Some repositories examples

  1. e-Prints-Soton (c.f. QUT ePrints)
  2. MIT’s DSpace (c.f. Demetrius)
  3. UQ eSpace
  4. Monash University ARROW Repository
  5. e-publications@bond
  6. The New Zealand Digital Library

These above examples of university repositories are selected because they are also representative of different types of repository software packages. Numbers 1, 2, 3 and 6 are examples that use open source repository software; numbers 4 and 5 have proprietary repository software.

The pros and cons of open-source and proprietary repositories will be the discussion of a future topic.

Repository versus Library Collections

The following will sound very basic but bear with me since it is the starting point of everything that follows.

Collection contents

Repositories hold different types of materials in their collections from those we find in libraries, and they are accessed differently, too. They are also managed differently from library collections. I’ll begin with some of the basics and then move on to how these differences compare with traditional library practices.

An academic library will typically acquire, catalogue and process the following types of materials for its collection:

  • a complete book or set of volumes
  • a journal subscription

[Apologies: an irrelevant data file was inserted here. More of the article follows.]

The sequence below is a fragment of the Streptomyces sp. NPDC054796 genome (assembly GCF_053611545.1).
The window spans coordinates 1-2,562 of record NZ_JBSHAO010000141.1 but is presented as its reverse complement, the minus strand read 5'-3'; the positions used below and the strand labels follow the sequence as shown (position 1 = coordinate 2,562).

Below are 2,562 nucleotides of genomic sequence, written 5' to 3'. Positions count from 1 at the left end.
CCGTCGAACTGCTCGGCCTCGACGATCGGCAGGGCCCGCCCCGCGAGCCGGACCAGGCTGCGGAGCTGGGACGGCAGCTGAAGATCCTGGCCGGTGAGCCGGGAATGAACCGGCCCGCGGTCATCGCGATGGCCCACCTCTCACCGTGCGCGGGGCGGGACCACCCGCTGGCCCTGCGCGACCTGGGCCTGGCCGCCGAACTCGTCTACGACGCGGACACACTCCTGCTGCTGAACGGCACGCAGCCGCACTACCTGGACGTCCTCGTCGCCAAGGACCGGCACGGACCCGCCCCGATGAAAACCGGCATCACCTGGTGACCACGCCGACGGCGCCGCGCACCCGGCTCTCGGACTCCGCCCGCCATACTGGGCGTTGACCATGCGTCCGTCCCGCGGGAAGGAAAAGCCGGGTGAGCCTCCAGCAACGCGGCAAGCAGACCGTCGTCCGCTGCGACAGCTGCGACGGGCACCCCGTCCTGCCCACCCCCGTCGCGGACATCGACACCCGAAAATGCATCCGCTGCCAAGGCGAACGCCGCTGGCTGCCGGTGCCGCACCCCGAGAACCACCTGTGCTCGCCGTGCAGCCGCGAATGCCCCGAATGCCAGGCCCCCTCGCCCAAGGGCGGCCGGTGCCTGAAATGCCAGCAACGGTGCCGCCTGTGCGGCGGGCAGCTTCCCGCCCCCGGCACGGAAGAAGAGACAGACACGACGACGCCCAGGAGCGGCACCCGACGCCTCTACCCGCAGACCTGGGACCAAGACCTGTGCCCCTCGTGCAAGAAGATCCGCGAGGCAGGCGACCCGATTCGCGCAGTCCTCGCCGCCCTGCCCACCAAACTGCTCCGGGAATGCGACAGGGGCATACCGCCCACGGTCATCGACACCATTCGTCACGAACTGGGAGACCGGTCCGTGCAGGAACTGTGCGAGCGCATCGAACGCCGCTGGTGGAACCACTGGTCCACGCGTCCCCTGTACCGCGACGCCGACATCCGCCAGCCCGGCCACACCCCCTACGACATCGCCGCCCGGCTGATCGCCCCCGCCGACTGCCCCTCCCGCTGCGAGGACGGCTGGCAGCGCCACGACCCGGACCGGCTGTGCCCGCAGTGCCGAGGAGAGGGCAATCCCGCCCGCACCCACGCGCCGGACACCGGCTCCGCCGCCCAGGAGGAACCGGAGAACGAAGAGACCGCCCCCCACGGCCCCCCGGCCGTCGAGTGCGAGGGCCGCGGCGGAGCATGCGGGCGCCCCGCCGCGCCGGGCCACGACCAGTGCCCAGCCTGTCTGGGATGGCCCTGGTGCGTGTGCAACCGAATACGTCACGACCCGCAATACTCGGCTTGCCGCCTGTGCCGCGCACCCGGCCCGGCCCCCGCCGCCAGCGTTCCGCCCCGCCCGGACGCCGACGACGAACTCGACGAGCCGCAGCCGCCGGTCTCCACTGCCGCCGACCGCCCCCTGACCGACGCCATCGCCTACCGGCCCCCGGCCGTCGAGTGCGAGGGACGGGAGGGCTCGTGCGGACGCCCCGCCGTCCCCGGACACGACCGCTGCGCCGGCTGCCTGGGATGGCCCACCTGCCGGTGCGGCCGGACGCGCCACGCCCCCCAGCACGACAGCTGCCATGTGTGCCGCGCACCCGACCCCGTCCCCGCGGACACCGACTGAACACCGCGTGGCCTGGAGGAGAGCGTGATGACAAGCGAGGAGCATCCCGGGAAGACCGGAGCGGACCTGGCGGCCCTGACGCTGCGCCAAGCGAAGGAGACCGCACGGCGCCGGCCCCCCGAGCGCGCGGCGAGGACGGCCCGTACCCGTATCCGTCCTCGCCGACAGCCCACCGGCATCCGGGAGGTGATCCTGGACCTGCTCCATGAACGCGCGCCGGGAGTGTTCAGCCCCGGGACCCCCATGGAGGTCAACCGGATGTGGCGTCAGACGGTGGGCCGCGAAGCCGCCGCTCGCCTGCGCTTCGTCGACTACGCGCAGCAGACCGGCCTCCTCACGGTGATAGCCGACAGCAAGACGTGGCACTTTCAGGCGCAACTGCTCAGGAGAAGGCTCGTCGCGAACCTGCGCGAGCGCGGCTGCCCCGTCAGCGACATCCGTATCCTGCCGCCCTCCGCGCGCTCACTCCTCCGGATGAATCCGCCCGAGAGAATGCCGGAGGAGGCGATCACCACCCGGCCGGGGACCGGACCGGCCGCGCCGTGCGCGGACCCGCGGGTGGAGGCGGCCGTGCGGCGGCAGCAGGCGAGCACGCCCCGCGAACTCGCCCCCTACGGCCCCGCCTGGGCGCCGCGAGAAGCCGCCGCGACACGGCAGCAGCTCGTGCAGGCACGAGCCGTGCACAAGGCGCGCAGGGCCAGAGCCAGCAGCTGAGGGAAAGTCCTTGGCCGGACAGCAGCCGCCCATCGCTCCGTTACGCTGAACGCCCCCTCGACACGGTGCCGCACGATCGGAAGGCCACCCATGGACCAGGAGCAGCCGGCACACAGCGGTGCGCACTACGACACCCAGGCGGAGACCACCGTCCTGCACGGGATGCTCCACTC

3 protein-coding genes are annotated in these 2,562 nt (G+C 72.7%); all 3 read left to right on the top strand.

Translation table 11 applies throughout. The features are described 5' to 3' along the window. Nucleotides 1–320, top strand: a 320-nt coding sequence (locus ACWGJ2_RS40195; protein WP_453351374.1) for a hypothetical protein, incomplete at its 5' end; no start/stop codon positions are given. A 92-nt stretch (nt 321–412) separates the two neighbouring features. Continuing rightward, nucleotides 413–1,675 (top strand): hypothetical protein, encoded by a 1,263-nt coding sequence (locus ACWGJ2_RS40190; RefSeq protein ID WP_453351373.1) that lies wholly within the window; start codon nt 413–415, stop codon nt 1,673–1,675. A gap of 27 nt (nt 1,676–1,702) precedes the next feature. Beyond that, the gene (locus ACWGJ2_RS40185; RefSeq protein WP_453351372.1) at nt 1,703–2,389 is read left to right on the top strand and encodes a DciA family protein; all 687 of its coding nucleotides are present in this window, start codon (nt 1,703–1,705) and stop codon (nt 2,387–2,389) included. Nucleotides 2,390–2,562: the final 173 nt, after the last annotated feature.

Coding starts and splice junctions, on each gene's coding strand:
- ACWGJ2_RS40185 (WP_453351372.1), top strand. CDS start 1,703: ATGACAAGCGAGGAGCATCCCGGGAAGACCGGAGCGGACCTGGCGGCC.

• a bound set of conference papers
  • audio-visual materials
  • access to electronic books and journals housed in some other part of the world
  • and other stuff

Compare a typical repository collection:

  • a chapter of a book or encyclopedia entry
  • a single article that may or may not be published
  • a conference presentation or paper
  • a single jpeg image
  • a link to a journal article at some other site
  • and other digital stuff

Collection use

Library collections are there to give users the actual books, journals, videos, or computer access to the journal that they want to read or see. Users walk in to the library to get what they want from a shelf or across the desk, or at a computer monitor or microfilm reader in the building. Favoured patrons will have special accounts to enable them to receive some of these services from a distance well removed from the library itself.

Repository collections are there to give users access to digital versions of journal articles, conference papers, book chapters, unpublished papers, etc, directly via the repository interface (or portal or computer screen). Users as a rule do not need special accounts but can access the repository collection from home via Google.

What these differences mean

These differences in the types of resources housed in the collections, and in the purposes of the collections, as well as copyright and open access rights questions, — all these are the basis of the differences in management, acquisition and processing methods, standards and tools used for these tasks, and how the resources are handled and made accessible to users, and the language used in the performance of all this.

Will begin to zero in on specifics next post.